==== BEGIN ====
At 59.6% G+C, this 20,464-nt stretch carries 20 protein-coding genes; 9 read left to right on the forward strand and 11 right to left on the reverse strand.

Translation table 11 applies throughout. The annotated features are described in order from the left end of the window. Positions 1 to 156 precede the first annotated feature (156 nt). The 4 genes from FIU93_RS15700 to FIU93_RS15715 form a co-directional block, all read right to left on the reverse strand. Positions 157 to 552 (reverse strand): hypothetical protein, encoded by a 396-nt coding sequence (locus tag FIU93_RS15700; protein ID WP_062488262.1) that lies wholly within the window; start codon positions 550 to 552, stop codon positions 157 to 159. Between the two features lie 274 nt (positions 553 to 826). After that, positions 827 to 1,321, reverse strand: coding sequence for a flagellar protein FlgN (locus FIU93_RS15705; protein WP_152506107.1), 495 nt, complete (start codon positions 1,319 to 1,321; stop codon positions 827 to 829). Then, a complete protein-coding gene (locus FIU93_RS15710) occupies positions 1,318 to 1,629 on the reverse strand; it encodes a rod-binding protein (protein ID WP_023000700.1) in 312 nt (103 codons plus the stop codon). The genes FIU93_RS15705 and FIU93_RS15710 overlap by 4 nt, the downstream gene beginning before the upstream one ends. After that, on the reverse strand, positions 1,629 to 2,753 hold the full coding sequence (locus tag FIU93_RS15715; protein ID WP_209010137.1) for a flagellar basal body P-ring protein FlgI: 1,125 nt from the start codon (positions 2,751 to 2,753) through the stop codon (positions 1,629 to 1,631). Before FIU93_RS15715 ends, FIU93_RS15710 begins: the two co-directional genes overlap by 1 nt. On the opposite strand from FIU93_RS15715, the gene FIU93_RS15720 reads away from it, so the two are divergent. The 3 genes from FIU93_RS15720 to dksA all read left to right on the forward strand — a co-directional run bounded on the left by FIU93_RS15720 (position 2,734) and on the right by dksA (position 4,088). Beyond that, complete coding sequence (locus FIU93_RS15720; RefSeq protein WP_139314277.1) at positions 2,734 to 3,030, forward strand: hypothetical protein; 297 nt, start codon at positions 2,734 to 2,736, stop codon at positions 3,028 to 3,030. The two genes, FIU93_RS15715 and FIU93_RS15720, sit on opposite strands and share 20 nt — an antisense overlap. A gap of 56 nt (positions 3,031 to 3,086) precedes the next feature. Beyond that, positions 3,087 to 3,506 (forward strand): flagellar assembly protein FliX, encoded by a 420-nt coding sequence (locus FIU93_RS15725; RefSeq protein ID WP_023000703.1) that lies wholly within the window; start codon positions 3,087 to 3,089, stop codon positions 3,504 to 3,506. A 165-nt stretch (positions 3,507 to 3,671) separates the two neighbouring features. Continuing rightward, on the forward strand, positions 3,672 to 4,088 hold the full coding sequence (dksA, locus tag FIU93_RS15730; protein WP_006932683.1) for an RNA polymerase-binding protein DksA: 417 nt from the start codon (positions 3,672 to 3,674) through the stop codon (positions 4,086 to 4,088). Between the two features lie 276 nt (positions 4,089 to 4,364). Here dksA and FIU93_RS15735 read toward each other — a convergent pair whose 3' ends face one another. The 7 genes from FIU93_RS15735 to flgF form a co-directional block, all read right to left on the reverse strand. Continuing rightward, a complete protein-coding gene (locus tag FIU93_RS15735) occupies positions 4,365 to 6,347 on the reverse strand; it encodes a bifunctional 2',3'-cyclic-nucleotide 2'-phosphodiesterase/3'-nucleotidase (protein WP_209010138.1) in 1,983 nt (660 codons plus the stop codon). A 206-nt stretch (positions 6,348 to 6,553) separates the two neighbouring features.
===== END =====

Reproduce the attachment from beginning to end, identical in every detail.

At 59.6% G+C, this 20,464-nt stretch carries 20 protein-coding genes; 9 read left to right on the forward strand and 11 right to left on the reverse strand.

Translation table 11 applies throughout. The annotated features are described in order from the left end of the window. Positions 1 to 156 precede the first annotated feature (156 nt). The 4 genes from FIU93_RS15700 to FIU93_RS15715 form a co-directional block, all read right to left on the reverse strand. Positions 157 to 552 (reverse strand): hypothetical protein, encoded by a 396-nt coding sequence (locus tag FIU93_RS15700; protein ID WP_062488262.1) that lies wholly within the window; start codon positions 550 to 552, stop codon positions 157 to 159. Between the two features lie 274 nt (positions 553 to 826). After that, positions 827 to 1,321, reverse strand: coding sequence for a flagellar protein FlgN (locus FIU93_RS15705; protein WP_152506107.1), 495 nt, complete (start codon positions 1,319 to 1,321; stop codon positions 827 to 829). Then, a complete protein-coding gene (locus FIU93_RS15710) occupies positions 1,318 to 1,629 on the reverse strand; it encodes a rod-binding protein (protein ID WP_023000700.1) in 312 nt (103 codons plus the stop codon). The genes FIU93_RS15705 and FIU93_RS15710 overlap by 4 nt, the downstream gene beginning before the upstream one ends. After that, on the reverse strand, positions 1,629 to 2,753 hold the full coding sequence (locus tag FIU93_RS15715; protein ID WP_209010137.1) for a flagellar basal body P-ring protein FlgI: 1,125 nt from the start codon (positions 2,751 to 2,753) through the stop codon (positions 1,629 to 1,631). Before FIU93_RS15715 ends, FIU93_RS15710 begins: the two co-directional genes overlap by 1 nt. On the opposite strand from FIU93_RS15715, the gene FIU93_RS15720 reads away from it, so the two are divergent. The 3 genes from FIU93_RS15720 to dksA all read left to right on the forward strand — a co-directional run bounded on the left by FIU93_RS15720 (position 2,734) and on the right by dksA (position 4,088). Beyond that, complete coding sequence (locus FIU93_RS15720; RefSeq protein WP_139314277.1) at positions 2,734 to 3,030, forward strand: hypothetical protein; 297 nt, start codon at positions 2,734 to 2,736, stop codon at positions 3,028 to 3,030. The two genes, FIU93_RS15715 and FIU93_RS15720, sit on opposite strands and share 20 nt — an antisense overlap. A gap of 56 nt (positions 3,031 to 3,086) precedes the next feature. Beyond that, positions 3,087 to 3,506 (forward strand): flagellar assembly protein FliX, encoded by a 420-nt coding sequence (locus FIU93_RS15725; RefSeq protein ID WP_023000703.1) that lies wholly within the window; start codon positions 3,087 to 3,089, stop codon positions 3,504 to 3,506. A 165-nt stretch (positions 3,507 to 3,671) separates the two neighbouring features. Continuing rightward, on the forward strand, positions 3,672 to 4,088 hold the full coding sequence (dksA, locus tag FIU93_RS15730; protein WP_006932683.1) for an RNA polymerase-binding protein DksA: 417 nt from the start codon (positions 3,672 to 3,674) through the stop codon (positions 4,086 to 4,088). Between the two features lie 276 nt (positions 4,089 to 4,364). Here dksA and FIU93_RS15735 read toward each other — a convergent pair whose 3' ends face one another. The 7 genes from FIU93_RS15735 to flgF form a co-directional block, all read right to left on the reverse strand. Continuing rightward, a complete protein-coding gene (locus tag FIU93_RS15735) occupies positions 4,365 to 6,347 on the reverse strand; it encodes a bifunctional 2',3'-cyclic-nucleotide 2'-phosphodiesterase/3'-nucleotidase (protein WP_209010138.1) in 1,983 nt (660 codons plus the stop codon). A 206-nt stretch (positions 6,348 to 6,553) separates the two neighbouring features.